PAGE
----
Memo to former mainstream-media darling John McCain: I hope you are paying close attention to the MSM's palpable favoritism toward Barack Obama because we haven't seen anything yet. You think The New York Times was an exception? Just wait. I urge you to review the tape of the Ohio Democratic debate from Tuesday night.
In one sequence after another, Brian Williams and Tim Russert took proactive roles in the debate, playing "gotcha" mostly against Hillary Clinton instead of facilitating a debate between the candidates.
"So what?" MSM apologists might say. "This isn't a high school debate where we are trying to pick the best debater. This isn't about fairness to the candidates. The purpose is to elicit the most information from the candidates and test them under fire so the voters can make the most informed decision."
Yes, but when the moderators team up against one of the two candidates, the dynamics change. It's hard not to be defensive when everyone in the room who's talking is against you. That's difficult to overcome psychologically.
It reminds me of certain jury trials I've witnessed where the trial judge was noticeably prejudiced against one side and projected his feelings -- in body language, words and attitude -- to the jury. The less-favored litigant had little chance. And it was outrageously improper.
Even if you think it's acceptable for the moderators to abandon neutrality, surely you don't think it's OK for them to start debating the candidates themselves. Are they running for something? The Smartest Guys in the Room Award, perhaps?
To be fair, Hillary brought some of this on herself by showcasing her most annoying side during the initial laborious exchange on health care, when she just wouldn't yield the floor. "I have to respond to that because this is not just any issue. Brian, wait a minute. I've got -- this is too important."
If Williams' and Russert's taking sides after that was just payback for Hillary's refusal to play by the rules, it would be one thing. But they had most of their questions planned in advance.
For example, Russert, with his tough-interviewer's hat on instead of his moderator beanie, pressed Hillary about her "economic blueprint in Wisconsin," where she pledged to create five million jobs over 10 years. He essentially asked her if she was blowing smoke considering that she had breached her 2000 campaign promise to create 200,000 jobs for upstate New York, where there was a net loss of 30,000 jobs.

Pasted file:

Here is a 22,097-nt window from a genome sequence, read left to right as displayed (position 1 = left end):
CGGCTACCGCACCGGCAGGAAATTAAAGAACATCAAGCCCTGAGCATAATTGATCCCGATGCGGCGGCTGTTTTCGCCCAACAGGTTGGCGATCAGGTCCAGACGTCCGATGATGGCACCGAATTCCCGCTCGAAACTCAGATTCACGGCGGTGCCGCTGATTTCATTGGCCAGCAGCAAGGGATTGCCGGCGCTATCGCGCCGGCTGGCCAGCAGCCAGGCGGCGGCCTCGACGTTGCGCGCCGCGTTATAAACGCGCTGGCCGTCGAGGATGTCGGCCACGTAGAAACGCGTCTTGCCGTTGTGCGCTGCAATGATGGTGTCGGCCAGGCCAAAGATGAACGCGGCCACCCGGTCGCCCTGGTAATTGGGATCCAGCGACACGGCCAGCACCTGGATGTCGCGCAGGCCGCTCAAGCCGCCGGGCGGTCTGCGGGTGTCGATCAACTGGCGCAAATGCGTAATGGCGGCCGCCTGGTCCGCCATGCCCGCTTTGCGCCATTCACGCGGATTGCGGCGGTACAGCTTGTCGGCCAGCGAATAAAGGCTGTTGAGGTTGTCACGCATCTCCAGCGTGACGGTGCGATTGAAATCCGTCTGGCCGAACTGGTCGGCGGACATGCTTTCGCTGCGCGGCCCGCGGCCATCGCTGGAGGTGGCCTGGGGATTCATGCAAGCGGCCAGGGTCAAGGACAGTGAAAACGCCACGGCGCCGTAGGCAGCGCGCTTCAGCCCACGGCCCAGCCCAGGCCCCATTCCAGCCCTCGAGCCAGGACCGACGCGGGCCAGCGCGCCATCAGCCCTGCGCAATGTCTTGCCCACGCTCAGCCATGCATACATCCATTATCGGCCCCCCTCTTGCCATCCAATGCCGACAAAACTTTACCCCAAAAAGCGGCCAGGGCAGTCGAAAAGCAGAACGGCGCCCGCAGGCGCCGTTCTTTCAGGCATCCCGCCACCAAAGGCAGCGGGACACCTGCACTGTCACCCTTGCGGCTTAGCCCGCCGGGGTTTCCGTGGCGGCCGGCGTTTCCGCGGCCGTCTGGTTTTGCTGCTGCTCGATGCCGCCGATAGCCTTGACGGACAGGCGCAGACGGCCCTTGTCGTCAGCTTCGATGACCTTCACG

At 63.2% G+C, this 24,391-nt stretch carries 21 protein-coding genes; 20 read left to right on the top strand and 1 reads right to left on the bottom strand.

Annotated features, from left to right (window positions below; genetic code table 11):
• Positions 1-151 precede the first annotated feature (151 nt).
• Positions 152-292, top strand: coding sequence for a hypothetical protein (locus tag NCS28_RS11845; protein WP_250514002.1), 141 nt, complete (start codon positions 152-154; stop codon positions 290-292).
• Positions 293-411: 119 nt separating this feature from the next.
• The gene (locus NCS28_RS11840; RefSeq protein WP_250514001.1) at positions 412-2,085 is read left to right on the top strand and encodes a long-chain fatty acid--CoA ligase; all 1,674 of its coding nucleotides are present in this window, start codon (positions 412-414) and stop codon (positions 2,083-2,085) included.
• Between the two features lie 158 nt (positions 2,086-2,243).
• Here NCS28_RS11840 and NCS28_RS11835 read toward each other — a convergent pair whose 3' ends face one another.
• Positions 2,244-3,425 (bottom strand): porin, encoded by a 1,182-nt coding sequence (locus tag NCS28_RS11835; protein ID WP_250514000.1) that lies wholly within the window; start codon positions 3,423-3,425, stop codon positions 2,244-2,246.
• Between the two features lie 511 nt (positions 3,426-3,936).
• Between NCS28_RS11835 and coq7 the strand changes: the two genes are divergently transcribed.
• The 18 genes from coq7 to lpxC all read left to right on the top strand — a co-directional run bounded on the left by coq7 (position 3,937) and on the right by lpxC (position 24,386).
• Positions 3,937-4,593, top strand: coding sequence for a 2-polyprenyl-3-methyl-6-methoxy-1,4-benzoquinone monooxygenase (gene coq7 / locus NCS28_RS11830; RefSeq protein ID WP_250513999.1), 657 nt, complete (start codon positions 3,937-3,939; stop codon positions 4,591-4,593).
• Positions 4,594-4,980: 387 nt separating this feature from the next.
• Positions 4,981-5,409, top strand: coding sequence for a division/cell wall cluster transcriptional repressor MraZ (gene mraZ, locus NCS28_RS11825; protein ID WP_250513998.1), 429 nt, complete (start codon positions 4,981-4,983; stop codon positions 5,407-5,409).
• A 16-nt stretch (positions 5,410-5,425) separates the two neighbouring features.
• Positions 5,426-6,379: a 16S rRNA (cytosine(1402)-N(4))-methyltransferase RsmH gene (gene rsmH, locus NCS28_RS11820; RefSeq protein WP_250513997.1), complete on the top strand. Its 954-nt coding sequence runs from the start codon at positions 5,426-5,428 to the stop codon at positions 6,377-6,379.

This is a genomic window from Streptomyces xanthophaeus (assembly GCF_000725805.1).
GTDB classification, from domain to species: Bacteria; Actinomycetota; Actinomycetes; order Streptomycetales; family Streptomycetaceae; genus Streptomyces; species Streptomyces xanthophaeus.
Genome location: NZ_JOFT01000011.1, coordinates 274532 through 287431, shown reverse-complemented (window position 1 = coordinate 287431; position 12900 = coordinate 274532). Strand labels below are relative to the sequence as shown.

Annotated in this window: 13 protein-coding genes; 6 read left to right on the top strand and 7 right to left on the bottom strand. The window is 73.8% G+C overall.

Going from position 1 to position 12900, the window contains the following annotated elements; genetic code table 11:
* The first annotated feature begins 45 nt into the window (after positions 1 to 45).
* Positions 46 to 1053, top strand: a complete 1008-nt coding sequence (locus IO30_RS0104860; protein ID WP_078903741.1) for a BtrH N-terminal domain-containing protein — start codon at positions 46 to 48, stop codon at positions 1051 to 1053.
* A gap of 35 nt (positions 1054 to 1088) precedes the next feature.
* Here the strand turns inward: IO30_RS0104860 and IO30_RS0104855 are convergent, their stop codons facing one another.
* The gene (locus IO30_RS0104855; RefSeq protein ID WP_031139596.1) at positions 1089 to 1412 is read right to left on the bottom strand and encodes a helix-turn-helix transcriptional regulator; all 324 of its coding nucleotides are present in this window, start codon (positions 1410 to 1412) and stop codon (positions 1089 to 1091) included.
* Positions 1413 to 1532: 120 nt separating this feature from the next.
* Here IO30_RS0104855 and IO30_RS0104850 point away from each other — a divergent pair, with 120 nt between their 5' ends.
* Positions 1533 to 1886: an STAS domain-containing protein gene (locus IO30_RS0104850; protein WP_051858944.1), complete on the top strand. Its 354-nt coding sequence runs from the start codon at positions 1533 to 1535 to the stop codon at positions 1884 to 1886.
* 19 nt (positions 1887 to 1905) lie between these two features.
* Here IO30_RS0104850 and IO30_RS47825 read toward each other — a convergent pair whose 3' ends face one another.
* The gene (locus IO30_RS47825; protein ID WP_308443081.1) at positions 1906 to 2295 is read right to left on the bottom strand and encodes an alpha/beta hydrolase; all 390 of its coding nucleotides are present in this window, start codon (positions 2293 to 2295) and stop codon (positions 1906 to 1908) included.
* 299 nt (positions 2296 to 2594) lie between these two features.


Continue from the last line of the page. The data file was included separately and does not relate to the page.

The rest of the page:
Isn't that something Obama should be bringing out rather than Russert? It seemed to me this kind of thing went on all night, with far more of it being directed at Hillary than Barack.
Obama outclassed Clinton in form and presentation by a country mile. And while Hillary mostly did well on substance, where she utterly blew it was when Brian Williams invited her reaction to a video clip of her lampooning Obama's unity theme. In the clip, she says, "The sky will open, the light will come down, celestial choirs will be singing, and everyone will know we should do the right thing and the world will be perfect."
(When I heard Hillary sat that, I fantasized for a moment that she might be channeling me since I had advised her in a previous column to challenge Obama on his ludicrous promises to bring unity while implementing the most liberal agenda in recent memory.)
To me, this is the one place Obama is vulnerable to a Hillary attack: his lack of realism, bordering on outright deception. She certainly has no credibility to attack his robust liberalism.
But instead of going after him on this, Hillary shrunk away from it as if she had been caught on tape in a dirty trick. Hillary said, "Well, I was having a little fun. You know, it's hard to find time to have fun on the campaign trail, but occasionally you can sneak that in."
Bull. She wasn't trying to have fun. She was showcasing the absurdity of Obama's feigned messiahship and hitting him in the jugular. But under pressure and outside the comfort zone of her own campaign rally, she didn't have the courage to follow through and call him on his utopian nonsense.
I'm not sure it would have done any good, but the cards were stacked against her anyway, so what did she have to lose?
This is all ominous for John McCain because there is a common contributing factor in his and Hillary's previous electoral successes: They were both greatly aided by favorable MSM treatment. But that was then.
The unspoken message from the MSM to Hillary and McCain, to borrow from Bill Cosby, is: "We brought you into this world, and we can take you out."